Community, family, and individual protective factors may buffer youth against cyberbullying broadly. Furthermore, many of the factors that protect against cyberbullying broadly, such as parental monitoring and peer support, also protect against non-consensual sexting, a form of sexual cyberbullying.58 However, there is limited research on protective factors for specific forms of sexual cyberbullying beyond sexting.

Factors that protect against being a victim of cyberbullying include a positive and safe school climate,59,60 positive parental interactions and higher levels of parental monitoring,61,62 and higher levels of peer support and sense of “fitting in.”63,64


  • Prevention strategies for youth-supporting professionals

  • Prevention program components

Laws on Sexual Cyberbullying

The legal landscape around sexual cyberbullying is complicated and evolving quickly. At the time of publication, we are unaware of any federal statutes that criminalize cyberbullying,90 but all states have various laws that apply to bullying behaviors, and the laws in all but two states include provisions related to “cyberbullying” or “online harassment.”91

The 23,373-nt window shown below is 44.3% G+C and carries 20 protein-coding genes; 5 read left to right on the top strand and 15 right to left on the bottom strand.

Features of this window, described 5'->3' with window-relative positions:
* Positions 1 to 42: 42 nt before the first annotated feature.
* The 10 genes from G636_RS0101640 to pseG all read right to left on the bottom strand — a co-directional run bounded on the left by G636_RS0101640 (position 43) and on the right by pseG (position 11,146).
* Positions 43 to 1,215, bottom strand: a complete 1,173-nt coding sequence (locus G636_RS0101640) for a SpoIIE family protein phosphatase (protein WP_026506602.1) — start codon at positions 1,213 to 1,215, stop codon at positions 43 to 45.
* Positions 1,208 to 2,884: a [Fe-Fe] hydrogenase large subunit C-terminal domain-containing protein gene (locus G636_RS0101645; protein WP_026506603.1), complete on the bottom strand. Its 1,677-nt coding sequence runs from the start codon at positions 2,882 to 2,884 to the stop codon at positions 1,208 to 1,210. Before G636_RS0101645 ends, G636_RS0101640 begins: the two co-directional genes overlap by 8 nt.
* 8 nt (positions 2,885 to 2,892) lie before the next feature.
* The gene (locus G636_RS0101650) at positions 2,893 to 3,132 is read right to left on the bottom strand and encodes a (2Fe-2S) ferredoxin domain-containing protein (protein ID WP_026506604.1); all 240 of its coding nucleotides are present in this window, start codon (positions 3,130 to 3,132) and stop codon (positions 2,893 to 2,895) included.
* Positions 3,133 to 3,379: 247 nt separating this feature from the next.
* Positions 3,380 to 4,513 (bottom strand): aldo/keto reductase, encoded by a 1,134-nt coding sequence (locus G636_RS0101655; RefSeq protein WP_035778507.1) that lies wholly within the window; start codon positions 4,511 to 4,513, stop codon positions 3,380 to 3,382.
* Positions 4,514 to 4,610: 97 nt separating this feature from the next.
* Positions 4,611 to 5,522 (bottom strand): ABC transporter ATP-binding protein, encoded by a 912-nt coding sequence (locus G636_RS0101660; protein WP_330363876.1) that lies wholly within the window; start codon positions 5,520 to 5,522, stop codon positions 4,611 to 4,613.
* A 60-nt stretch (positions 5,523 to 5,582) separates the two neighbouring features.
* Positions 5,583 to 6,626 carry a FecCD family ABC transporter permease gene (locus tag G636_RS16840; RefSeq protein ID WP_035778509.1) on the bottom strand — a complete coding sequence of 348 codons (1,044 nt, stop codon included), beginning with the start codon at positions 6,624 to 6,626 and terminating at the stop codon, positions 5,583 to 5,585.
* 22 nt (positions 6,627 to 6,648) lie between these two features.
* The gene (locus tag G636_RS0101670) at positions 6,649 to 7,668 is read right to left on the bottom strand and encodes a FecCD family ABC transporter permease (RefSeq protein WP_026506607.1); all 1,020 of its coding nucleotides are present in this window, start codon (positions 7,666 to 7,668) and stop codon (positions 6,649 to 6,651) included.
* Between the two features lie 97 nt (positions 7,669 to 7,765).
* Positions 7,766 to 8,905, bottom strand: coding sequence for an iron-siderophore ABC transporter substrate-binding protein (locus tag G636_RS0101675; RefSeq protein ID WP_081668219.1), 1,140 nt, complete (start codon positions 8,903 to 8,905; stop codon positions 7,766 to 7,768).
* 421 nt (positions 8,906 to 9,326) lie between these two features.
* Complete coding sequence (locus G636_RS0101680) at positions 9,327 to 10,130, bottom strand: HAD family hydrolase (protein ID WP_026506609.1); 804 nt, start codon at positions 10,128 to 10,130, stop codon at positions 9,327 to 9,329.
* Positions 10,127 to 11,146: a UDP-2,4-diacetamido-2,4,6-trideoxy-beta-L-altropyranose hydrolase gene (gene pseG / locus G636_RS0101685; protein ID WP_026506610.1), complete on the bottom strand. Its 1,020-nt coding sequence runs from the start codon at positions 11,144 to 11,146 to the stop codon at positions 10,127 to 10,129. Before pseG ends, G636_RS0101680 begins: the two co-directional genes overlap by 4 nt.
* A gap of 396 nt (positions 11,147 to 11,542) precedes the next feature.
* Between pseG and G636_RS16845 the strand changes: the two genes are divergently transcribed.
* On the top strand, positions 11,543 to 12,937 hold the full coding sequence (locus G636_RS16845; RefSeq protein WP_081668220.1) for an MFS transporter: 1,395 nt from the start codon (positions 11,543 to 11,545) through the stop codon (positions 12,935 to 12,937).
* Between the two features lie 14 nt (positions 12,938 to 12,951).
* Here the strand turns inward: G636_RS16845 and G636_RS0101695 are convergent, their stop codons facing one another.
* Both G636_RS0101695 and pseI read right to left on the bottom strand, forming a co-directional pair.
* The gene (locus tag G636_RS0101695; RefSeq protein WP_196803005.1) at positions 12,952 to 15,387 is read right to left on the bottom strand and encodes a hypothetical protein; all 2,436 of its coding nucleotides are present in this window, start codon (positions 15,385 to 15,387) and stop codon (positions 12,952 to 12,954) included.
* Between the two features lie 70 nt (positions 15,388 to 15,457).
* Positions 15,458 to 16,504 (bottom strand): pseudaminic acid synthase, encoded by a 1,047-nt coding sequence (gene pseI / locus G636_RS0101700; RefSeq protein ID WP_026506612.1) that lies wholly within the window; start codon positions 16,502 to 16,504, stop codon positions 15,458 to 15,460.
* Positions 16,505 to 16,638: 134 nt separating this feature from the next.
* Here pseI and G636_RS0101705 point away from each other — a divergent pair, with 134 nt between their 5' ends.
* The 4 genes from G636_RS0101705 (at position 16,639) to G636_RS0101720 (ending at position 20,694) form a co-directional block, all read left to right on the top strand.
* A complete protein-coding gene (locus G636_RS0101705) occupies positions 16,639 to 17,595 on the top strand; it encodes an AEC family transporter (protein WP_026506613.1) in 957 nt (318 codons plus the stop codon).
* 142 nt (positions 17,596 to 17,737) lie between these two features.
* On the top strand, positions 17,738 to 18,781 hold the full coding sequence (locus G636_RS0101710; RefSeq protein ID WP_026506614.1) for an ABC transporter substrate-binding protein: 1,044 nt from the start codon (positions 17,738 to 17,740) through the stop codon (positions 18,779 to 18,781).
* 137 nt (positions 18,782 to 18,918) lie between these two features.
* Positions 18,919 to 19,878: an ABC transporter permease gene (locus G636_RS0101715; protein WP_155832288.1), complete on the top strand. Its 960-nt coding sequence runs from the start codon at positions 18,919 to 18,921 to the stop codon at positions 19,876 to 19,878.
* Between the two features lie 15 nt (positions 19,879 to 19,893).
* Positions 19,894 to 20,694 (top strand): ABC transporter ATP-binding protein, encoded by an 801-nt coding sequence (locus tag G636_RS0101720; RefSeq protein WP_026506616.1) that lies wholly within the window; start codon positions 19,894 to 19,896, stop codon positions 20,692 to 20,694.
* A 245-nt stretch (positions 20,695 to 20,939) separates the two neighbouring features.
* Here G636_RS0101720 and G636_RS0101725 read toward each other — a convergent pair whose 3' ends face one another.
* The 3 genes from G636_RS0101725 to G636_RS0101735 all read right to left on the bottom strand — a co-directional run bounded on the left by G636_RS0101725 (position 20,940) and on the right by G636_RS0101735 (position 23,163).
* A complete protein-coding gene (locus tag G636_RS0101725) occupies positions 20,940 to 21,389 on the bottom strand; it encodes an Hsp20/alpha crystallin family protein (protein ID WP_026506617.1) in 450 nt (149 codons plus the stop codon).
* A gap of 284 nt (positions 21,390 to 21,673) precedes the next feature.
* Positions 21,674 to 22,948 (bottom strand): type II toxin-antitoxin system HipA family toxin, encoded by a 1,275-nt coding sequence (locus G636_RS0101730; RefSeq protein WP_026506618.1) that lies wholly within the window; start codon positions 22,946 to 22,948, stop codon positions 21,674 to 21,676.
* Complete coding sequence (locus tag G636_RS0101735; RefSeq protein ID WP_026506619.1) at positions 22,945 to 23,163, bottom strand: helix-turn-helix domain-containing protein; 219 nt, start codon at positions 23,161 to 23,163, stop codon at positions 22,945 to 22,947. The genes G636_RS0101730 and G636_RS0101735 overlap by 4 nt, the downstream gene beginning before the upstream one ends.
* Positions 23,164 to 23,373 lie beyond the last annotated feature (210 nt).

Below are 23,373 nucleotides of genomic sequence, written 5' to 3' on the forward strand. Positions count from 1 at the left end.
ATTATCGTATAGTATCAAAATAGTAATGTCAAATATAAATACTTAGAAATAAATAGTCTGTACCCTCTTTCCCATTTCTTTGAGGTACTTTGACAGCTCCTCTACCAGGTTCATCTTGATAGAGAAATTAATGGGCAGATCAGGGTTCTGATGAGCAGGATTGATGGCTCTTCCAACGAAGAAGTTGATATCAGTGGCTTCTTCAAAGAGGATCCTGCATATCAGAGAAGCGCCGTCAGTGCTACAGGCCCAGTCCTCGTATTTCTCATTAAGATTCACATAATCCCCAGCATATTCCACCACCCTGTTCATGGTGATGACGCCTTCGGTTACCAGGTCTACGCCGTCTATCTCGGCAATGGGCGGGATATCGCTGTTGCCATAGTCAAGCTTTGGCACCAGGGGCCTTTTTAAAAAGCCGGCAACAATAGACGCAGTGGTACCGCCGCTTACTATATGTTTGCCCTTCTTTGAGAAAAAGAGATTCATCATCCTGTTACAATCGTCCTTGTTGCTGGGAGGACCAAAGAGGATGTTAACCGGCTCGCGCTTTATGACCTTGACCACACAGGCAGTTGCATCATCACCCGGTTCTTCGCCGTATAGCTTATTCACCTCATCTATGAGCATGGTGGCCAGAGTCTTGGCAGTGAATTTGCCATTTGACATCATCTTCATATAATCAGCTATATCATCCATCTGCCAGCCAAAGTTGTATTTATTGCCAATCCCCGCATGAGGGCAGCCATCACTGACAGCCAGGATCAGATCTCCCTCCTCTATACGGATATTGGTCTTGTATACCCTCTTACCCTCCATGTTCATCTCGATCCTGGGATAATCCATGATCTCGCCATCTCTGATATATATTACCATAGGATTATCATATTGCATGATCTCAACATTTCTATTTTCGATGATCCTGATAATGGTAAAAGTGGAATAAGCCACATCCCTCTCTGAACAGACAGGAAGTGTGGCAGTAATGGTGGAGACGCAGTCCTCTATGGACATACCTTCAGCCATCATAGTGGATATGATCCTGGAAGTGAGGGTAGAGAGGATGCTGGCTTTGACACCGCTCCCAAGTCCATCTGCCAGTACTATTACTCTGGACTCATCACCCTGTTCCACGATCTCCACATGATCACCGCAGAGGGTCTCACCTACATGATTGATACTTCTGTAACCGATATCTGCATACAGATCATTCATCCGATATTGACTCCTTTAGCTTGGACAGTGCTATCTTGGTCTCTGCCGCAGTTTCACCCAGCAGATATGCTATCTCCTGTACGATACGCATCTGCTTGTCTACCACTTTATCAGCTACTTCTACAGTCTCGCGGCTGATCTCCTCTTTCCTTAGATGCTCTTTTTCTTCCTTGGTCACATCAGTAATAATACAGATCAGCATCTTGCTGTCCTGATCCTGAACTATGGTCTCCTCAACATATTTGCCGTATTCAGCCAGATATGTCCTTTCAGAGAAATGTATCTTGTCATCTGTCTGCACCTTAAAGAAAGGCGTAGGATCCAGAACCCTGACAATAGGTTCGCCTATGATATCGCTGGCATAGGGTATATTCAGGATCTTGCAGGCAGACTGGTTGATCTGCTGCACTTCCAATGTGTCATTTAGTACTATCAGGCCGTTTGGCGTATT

Legislating what individuals are allowed to do with sexual images or content online is challenging because sharing sexual images and discussing sexual activities online are not inherently illegal. When legislating the sharing of sexual images, states must consider the age of the sender, the intentions of the sender, and the relationship between the sender and recipient.92 Additionally, legislation to protect victims of online sexual violence varies widely across states. This brief does not place value nor assess the effectiveness of any legislation intended to regulate any cyberbullying behavior. Rather, it encourages youth-supporting professionals and youth to be aware of the laws and understand that those behaviors can be illegal and carry potentially serious consequences.

      • Sexting is generally legal unless it involves sexual harassment and/or a minor.93 Sexting is not covered by any federal laws, but as of 2022, 27 states [d] had “sexting” laws.94